U.S. Steel in 2016
The upward momentum in steel stocks in 2016 has taken many analysts by surprise. But after the spectacular rise in steel stocks in February and March, analysts now disagree on the sustainability of the recent rally. In this part of the series, we’ll look at some of the recent recommendation changes for U.S. Steel Corporation (X).
The graph above shows the recent recommendation changes for U.S. Steel. Jefferies has downgraded U.S. Steel, giving it a target price of $10—a 36% downside over U.S. Steel’s March 24 closing price. By contrast, Credit Suisse has maintained its “overweight” rating on U.S. Steel while raising its one-year target price to $22. Based on its April 4 closing price, this represents an upside of ~36%.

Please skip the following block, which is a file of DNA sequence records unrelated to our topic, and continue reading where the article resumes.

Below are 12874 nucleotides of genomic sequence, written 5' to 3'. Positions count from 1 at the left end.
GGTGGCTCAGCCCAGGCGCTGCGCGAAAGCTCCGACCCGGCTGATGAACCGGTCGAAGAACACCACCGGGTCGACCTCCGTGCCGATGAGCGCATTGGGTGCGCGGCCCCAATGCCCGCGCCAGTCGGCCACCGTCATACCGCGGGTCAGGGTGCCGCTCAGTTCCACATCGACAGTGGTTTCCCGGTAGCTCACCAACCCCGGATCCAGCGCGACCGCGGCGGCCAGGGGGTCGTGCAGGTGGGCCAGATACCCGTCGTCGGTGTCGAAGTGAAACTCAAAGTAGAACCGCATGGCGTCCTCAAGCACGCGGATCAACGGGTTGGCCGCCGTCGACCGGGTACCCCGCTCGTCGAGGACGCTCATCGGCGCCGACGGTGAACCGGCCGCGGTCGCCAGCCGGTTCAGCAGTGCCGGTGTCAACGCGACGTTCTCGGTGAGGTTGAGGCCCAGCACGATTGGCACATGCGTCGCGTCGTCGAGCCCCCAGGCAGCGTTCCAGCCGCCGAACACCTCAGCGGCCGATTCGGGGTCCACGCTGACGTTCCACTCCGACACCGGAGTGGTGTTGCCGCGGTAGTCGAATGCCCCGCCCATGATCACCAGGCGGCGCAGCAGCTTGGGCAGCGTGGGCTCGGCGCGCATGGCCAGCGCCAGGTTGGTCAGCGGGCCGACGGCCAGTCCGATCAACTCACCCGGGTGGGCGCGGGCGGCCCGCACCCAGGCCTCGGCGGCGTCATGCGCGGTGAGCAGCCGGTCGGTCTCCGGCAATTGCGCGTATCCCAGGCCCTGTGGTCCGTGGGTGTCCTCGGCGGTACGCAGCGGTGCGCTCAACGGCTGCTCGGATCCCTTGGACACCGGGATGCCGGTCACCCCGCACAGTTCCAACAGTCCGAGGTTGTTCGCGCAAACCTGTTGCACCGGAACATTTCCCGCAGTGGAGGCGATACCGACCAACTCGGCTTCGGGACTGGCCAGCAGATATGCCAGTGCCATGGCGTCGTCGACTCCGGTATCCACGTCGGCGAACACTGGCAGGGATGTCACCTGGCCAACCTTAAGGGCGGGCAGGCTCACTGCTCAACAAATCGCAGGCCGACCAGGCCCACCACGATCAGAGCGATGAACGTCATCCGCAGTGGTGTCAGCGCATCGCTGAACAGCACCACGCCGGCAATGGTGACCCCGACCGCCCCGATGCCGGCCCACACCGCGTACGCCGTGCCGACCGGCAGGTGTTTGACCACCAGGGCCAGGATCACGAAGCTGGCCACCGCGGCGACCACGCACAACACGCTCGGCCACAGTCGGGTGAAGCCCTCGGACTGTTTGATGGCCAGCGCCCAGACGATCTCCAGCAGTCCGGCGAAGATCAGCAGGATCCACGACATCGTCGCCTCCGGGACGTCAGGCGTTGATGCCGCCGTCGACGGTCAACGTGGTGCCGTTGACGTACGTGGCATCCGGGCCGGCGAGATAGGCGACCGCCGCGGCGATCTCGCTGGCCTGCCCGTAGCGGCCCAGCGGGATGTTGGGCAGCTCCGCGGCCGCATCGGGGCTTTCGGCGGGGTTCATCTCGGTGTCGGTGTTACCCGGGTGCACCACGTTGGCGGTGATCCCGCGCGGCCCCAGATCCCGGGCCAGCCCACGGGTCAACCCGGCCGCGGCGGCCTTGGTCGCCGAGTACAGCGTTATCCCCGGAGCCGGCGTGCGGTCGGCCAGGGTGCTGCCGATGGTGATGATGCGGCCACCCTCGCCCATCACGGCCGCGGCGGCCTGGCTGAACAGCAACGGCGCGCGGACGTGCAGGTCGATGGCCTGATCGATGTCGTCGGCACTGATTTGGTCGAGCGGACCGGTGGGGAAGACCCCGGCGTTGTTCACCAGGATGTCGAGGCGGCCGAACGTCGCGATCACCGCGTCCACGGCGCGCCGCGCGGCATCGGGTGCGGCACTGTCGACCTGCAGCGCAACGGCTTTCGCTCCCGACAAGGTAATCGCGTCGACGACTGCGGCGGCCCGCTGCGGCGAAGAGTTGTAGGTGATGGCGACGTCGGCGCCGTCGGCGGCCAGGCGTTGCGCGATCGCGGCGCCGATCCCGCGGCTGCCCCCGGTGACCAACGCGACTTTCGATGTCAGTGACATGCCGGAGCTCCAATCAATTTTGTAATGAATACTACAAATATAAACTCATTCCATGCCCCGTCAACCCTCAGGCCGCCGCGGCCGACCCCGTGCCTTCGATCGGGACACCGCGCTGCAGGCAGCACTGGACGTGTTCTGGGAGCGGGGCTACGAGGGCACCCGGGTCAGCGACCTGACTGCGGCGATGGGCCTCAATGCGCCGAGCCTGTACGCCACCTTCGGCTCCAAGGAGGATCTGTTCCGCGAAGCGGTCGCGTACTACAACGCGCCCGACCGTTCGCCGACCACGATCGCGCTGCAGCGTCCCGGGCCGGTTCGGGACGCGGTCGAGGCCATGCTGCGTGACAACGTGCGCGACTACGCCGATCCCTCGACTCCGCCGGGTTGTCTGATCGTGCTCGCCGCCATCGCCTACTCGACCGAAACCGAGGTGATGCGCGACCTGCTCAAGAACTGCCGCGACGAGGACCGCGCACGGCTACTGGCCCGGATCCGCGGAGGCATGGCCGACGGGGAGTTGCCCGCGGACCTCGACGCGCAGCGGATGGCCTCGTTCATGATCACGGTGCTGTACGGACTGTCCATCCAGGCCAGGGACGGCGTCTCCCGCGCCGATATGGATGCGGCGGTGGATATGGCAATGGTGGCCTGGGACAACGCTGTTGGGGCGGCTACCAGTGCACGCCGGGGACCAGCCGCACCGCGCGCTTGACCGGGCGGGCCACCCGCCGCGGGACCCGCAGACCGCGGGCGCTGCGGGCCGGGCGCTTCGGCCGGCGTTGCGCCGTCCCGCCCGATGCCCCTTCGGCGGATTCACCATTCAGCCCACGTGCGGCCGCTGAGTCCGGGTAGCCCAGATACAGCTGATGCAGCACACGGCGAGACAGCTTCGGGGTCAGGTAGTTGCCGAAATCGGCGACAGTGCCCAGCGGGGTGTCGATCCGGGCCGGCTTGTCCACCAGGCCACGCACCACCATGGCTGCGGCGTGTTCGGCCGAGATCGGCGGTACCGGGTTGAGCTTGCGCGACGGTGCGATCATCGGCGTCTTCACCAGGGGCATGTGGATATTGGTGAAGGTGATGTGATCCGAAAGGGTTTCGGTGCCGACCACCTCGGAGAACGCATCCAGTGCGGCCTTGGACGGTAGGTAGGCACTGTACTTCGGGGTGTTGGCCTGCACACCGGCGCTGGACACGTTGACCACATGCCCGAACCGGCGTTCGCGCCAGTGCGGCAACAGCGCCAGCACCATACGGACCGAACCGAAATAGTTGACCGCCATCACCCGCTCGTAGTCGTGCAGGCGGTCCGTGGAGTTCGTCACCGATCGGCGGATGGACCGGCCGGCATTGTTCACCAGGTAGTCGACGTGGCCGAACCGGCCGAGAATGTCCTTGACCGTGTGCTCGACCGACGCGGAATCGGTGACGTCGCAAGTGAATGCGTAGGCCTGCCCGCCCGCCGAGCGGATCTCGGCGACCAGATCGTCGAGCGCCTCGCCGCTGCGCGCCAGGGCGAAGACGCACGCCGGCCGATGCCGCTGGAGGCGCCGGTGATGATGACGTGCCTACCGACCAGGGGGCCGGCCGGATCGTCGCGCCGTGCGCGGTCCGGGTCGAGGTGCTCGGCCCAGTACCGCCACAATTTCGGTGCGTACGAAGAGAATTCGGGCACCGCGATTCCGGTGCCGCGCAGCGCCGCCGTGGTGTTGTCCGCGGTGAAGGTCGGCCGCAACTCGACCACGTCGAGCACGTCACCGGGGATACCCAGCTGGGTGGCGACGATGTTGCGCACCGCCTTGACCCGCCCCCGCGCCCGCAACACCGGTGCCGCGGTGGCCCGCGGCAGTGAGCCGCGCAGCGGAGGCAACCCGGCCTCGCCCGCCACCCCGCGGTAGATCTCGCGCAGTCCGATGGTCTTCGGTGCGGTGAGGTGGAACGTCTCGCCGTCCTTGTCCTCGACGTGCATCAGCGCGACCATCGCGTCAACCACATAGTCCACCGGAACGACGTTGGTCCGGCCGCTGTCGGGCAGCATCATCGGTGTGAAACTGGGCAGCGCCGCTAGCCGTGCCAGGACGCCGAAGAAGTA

Overall, out of the 18 analysts surveyed by Bloomberg, only two rate U.S. Steel’s stock as a “buy” while six analysts rate the stock as a “sell.” But most analysts are rating it as a “hold” after its recent run-up.
The fundamentals have definitely improved for U.S. Steel as compared to January 2016, when the stock fell to multiyear lows. Flat-rolled steel pricing has gained pace over the past couple of months in particular. Flat steel products accounted for 70% of U.S. Steel’s 4Q15 shipments, and the company should gain from the recent uptrend in flat steel pricing. Other flat-rolled steel producers including ArcelorMittal (MT), AK Steel (AKS), Nucor (NUE), and Steel Dynamics (STLD) will also likely benefit from higher prices.
Meanwhile, US steel producers (DIA) might have already sealed their 2016 fates—to some extent. We’ll explore this in detail in the next part of the series.